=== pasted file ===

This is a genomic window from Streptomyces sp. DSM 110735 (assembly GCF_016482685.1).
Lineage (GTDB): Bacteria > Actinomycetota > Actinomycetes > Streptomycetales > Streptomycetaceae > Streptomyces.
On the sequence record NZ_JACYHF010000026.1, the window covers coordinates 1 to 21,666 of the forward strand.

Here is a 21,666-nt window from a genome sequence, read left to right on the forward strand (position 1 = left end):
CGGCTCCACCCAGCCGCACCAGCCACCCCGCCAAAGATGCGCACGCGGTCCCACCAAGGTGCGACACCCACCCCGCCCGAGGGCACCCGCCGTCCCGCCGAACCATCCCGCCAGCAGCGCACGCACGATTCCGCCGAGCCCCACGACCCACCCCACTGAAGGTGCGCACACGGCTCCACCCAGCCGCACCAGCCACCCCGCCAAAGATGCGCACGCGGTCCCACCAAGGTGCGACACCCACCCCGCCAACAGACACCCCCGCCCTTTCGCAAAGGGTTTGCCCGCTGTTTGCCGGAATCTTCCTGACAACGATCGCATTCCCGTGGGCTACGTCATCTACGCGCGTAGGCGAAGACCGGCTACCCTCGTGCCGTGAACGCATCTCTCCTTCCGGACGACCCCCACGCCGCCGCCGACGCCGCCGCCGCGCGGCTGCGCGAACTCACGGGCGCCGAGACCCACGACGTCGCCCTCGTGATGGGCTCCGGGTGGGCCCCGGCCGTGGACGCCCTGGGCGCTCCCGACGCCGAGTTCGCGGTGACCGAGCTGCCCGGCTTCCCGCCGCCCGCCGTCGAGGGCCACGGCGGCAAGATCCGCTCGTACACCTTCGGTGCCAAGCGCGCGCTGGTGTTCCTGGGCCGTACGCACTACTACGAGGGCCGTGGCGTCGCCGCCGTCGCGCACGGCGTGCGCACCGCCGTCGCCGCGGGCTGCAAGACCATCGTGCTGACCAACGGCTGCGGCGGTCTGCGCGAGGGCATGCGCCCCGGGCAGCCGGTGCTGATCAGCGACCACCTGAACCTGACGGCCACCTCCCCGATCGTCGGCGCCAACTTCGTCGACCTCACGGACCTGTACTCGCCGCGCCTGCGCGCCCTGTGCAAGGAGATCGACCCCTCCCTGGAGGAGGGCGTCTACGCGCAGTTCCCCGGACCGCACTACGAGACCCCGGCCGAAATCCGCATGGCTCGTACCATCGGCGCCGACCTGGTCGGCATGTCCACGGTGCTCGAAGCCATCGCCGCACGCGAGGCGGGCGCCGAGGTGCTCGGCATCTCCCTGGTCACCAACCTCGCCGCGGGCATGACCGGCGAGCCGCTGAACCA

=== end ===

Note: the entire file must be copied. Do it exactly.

This is a genomic window from Streptomyces sp. DSM 110735 (assembly GCF_016482685.1).
Lineage (GTDB): Bacteria > Actinomycetota > Actinomycetes > Streptomycetales > Streptomycetaceae > Streptomyces.
On the sequence record NZ_JACYHF010000026.1, the window covers coordinates 1 to 21,666 of the forward strand.

Here is a 21,666-nt window from a genome sequence, read left to right on the forward strand (position 1 = left end):
CGGCTCCACCCAGCCGCACCAGCCACCCCGCCAAAGATGCGCACGCGGTCCCACCAAGGTGCGACACCCACCCCGCCCGAGGGCACCCGCCGTCCCGCCGAACCATCCCGCCAGCAGCGCACGCACGATTCCGCCGAGCCCCACGACCCACCCCACTGAAGGTGCGCACACGGCTCCACCCAGCCGCACCAGCCACCCCGCCAAAGATGCGCACGCGGTCCCACCAAGGTGCGACACCCACCCCGCCAACAGACACCCCCGCCCTTTCGCAAAGGGTTTGCCCGCTGTTTGCCGGAATCTTCCTGACAACGATCGCATTCCCGTGGGCTACGTCATCTACGCGCGTAGGCGAAGACCGGCTACCCTCGTGCCGTGAACGCATCTCTCCTTCCGGACGACCCCCACGCCGCCGCCGACGCCGCCGCCGCGCGGCTGCGCGAACTCACGGGCGCCGAGACCCACGACGTCGCCCTCGTGATGGGCTCCGGGTGGGCCCCGGCCGTGGACGCCCTGGGCGCTCCCGACGCCGAGTTCGCGGTGACCGAGCTGCCCGGCTTCCCGCCGCCCGCCGTCGAGGGCCACGGCGGCAAGATCCGCTCGTACACCTTCGGTGCCAAGCGCGCGCTGGTGTTCCTGGGCCGTACGCACTACTACGAGGGCCGTGGCGTCGCCGCCGTCGCGCACGGCGTGCGCACCGCCGTCGCCGCGGGCTGCAAGACCATCGTGCTGACCAACGGCTGCGGCGGTCTGCGCGAGGGCATGCGCCCCGGGCAGCCGGTGCTGATCAGCGACCACCTGAACCTGACGGCCACCTCCCCGATCGTCGGCGCCAACTTCGTCGACCTCACGGACCTGTACTCGCCGCGCCTGCGCGCCCTGTGCAAGGAGATCGACCCCTCCCTGGAGGAGGGCGTCTACGCGCAGTTCCCCGGACCGCACTACGAGACCCCGGCCGAAATCCGCATGGCTCGTACCATCGGCGCCGACCTGGTCGGCATGTCCACGGTGCTCGAAGCCATCGCCGCACGCGAGGCGGGCGCCGAGGTGCTCGGCATCTCCCTGGTCACCAACCTCGCCGCGGGCATGACCGGCGAGCCGCTGAACCA